KRock could have taken advantage of the gains PPM has to offer (by fairly sampling 18-49 Men) if they had followed some basic rules to making a great rock station:
- BE LOCAL - This rings true more so in rock than any other format. KROQ in LA is a very unique product that is tailor made for LA. WDVE is different from most other heritage Classic Rock leaning stations - completely customized for Pittsburgh. We could go on and on here. You have to reflect your community in rock more than any other format. This is really a street format and you have to come from the streets to build it. Having an British guy in afternoons and a playlist mostly from LA to launch with really hurt here.
- ESTABLISH A MUSIC POSITION - There was plenty of room to come on and be the loudest, proudest and in you face rock station in NYC. It was obvious and last year was a great year for this approach musically.
- A MORNING SHOW THE REST OF THE STATION CAN KEEP UP WITH - Not that O and A overshadowed the station by that much - but they made every day about them - not the station. Also going with a Syndicated product that was in pressure for many markets as well as their XM deal really made O and A NOT a part of K ROCK. They were from another planet beaming it into the biggest market in the country. At least Howard earned a huge NYC audience before attempting to branch out.
- MORE THAN BILLBOARDS - Yes they had lots of them, but building a rock community in NYC would have been a lot more valuable. Building the club and concert scene, getting your team out in the streets, and making the station musically special on a regular basis would have helped build more than just some rock cume passing through.
When you look at WAXQ (Classic Rock) on paper or through the speakers the playlist is very New York driven and the air talent has a long history in rock in the area. This station has worked the streets for a long time and is first in mind for rock music as it was the only outlet to count on for much of the last decade. They were hovering around a 3 share in the old diary system - now they are a full share stronger in the 4s. As K Rock leaves they will likely go higher.
There are great opportunities for Rock formats with PPM. The audience is at a very strong point right now. But, you have to do the homework and hit the street. This is not a plug and play format.
Monday, March 02, 2009
As we watch another exciting plunge in the stock market and more reports on radio's economic picture for 08 and the first months of 09 - the news looks worse every day. Here are a couple of thoughts that might help:
A Message for ALL:
Here's a thought - think of all the commercials we ran for HD radio. In the Nielsen most played commercials 'charts' the HD campaign was in the top 3 for much of 08. How about launching a new campaign across all formats and stations that goes like this:
Hi this is your radio. Yes I've been around a long time with music, news, sports, weather, traffic and witty comments here and there. But if you look deeper you'll learn that radio can really help this economy and our community get out of these tough times. Radio gets advertising messages out to 94% of our community and the whole nation every week. The retailers of our area can get the word out on their products and get this economy moving again for very reasonable costs. Radio is also easy to use - a few creative words and your good to go. The message efficiently reaches our market area. Radio - a part of your community, living here, working here, playing here and striving to make our area a better place.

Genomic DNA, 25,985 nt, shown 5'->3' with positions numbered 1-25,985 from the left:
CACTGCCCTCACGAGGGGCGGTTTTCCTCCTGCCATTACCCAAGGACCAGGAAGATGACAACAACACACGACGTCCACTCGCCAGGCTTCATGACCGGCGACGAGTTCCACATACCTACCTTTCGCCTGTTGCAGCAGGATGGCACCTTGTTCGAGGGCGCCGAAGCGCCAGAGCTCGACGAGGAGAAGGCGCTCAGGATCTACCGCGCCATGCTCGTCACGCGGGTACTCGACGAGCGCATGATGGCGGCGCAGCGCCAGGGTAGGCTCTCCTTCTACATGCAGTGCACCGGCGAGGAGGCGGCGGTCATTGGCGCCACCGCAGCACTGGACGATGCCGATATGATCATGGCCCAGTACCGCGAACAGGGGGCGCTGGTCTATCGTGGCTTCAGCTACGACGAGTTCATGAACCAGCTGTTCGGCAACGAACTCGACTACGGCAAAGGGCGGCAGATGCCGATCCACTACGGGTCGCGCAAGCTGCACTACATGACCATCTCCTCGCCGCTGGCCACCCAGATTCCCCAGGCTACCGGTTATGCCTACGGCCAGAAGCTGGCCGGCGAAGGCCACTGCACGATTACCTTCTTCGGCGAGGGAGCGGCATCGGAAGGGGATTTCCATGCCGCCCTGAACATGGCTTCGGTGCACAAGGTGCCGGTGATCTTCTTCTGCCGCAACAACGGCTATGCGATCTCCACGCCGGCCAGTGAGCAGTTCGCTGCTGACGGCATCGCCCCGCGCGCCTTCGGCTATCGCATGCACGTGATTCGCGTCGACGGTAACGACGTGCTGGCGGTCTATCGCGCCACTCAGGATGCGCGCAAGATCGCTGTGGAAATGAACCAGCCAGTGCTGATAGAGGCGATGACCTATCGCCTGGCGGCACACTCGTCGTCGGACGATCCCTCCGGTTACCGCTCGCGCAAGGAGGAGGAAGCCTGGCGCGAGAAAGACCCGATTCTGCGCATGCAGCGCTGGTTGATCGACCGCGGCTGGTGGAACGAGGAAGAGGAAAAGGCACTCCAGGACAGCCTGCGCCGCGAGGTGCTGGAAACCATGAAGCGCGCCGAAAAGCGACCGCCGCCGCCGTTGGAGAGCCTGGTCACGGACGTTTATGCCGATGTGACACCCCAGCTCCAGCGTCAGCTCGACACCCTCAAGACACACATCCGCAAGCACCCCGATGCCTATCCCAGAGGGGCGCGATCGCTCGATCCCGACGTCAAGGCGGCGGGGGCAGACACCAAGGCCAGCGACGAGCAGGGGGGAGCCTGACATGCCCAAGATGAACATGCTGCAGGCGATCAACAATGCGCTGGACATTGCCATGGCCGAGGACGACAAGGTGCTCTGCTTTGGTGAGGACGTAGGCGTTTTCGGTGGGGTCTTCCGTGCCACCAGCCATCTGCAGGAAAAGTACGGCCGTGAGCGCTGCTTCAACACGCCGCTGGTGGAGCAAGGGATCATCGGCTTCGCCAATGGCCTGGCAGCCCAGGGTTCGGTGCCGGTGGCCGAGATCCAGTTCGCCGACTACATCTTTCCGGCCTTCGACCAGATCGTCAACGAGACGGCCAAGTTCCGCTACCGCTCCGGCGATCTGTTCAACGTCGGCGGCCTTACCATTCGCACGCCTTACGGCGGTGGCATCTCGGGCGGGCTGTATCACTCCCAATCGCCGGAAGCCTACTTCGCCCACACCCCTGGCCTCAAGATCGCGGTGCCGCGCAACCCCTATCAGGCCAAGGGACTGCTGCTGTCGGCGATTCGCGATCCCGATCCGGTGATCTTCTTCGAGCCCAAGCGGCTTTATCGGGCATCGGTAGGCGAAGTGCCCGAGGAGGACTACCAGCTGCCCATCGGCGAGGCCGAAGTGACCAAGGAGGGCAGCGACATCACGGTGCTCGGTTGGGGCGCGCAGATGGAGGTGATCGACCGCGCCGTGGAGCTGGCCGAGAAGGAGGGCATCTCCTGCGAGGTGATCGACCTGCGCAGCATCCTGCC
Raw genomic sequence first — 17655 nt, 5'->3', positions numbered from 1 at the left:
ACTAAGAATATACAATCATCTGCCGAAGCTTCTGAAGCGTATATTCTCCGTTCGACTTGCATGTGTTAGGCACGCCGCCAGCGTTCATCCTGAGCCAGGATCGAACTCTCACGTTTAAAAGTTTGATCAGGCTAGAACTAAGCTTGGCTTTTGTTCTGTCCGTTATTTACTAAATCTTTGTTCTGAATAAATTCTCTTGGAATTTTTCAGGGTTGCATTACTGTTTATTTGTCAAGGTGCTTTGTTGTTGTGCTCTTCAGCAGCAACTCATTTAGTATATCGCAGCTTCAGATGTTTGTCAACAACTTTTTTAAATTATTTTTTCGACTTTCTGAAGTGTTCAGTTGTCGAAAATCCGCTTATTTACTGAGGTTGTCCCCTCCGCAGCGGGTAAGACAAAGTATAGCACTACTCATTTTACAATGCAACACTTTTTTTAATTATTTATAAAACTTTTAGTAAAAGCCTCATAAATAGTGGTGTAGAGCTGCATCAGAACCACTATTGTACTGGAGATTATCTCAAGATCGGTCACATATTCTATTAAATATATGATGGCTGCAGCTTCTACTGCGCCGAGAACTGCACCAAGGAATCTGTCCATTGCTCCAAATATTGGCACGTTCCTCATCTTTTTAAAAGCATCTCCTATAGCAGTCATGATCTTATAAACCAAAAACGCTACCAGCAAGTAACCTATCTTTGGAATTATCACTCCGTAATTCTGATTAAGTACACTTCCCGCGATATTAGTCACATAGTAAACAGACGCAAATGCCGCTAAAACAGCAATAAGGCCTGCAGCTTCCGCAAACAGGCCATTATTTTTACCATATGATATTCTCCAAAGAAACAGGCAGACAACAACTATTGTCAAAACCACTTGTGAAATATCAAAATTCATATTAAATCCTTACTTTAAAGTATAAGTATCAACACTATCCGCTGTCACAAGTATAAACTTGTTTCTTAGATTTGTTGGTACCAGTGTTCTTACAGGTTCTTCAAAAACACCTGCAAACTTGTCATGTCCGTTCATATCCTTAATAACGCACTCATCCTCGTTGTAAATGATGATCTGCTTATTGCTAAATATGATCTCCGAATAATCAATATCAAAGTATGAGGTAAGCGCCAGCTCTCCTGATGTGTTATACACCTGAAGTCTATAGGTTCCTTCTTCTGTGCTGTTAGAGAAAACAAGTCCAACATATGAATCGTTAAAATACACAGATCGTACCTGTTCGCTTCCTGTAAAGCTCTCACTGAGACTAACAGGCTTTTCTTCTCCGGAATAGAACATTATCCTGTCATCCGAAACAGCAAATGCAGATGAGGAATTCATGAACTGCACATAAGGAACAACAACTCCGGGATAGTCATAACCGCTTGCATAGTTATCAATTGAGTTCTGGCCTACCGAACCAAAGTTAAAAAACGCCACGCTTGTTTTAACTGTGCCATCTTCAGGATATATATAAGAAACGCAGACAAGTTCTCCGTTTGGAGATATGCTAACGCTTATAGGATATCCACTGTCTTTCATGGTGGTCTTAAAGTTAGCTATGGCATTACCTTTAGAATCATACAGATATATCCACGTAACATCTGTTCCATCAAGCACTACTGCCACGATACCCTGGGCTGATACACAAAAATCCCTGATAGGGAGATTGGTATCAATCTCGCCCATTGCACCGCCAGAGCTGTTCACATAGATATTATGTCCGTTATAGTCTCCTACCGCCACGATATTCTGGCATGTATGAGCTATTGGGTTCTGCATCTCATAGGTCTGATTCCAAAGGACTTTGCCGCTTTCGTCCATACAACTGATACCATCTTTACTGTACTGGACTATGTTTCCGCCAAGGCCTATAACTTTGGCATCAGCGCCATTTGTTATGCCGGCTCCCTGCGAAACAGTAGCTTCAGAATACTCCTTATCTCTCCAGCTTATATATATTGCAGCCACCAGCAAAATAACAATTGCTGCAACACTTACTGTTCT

Of course a professional copy creator could probably do a better job, but our industry could turn this tough economy into a turning point for Terrestrial Radio with a well crafted message like this. I know we didn't do a great job of selling HD radio, but this is a basic message we could sell to our audience and clients. And the good news - it's true.
Bright Spots in the Economy Dust Storm:
There are some business and retail segments that are growing in this downtrend. I gathered these from a bunch of stories from USA Today, CNN, CNBC, Yahoo and MSNBC:
Movies: The box office for 08 was off around 5% but for the first 2 months of 09 it's up 15%. Just like in the depression when the movie industry became a big industry. Escaping the reality is worth a price.
Fast Food: Just about everyone is improving - especially McDonalds and Subway.
Wal-Mart - Discount Stores: We're looking for bargains.
Cell Phones - There's still growth left and lots of 'turf wars' over subscribers. Give up your land line? Why Not. Turn in your Cell Phone? Are you crazy?
Used Cars - January was a strong showing for Used Car sales. Maybe we can't go for the new cars, but that 05 Mustang looks pretty good. Car dealers often make as much or more on their used inventory.
Financial Services - From Tax prep firms, to credit assistance, to bankruptcy assistance. It's a time for these services to grow.
College and Trade Schools: Plenty of people who could use new skills and now with college tax credits, more loans and some layoff packages offering re-training the local colleges are running at full throttle.
Home Style Cookin: Restaurants that are off the beaten path and offer 'comfort food' are gaining more customers. Good news these are often local advertisers.
Bars, Beer and liquor stores: Biz is up here - we can guess why.
Video Games: Activision and EA games had record profits in 08 and were some of the best gaining stocks in January. Game Stop is opening 300 or more stores this year!!!
Little Luxuries: Flowers.com did a huge number this Valentines day. So did Pajama Gram and Vermont Teddy Bears, with a lot of it from their radio campaigns. Many higher end restaurants also did well. We'll spend the money for love.
Banks: They need to restore their trust in the community and get funds flowing into them. They need to market.
You can bet there are more business segments that will gain in this down time. If you have any stories pass them on.